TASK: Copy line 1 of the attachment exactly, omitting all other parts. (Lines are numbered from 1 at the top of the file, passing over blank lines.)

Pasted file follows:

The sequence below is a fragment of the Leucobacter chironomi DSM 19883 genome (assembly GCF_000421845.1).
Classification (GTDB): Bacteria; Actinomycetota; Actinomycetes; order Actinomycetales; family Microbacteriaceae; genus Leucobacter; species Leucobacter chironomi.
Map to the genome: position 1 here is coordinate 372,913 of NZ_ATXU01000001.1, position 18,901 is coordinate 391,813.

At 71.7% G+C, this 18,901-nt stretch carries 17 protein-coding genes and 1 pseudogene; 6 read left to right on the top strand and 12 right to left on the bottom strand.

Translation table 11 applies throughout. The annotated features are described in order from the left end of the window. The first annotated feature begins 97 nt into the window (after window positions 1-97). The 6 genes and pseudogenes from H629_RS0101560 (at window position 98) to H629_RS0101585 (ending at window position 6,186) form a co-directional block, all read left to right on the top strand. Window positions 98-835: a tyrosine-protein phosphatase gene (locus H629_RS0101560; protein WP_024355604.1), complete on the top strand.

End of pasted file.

The sequence below is a fragment of the Leucobacter chironomi DSM 19883 genome (assembly GCF_000421845.1).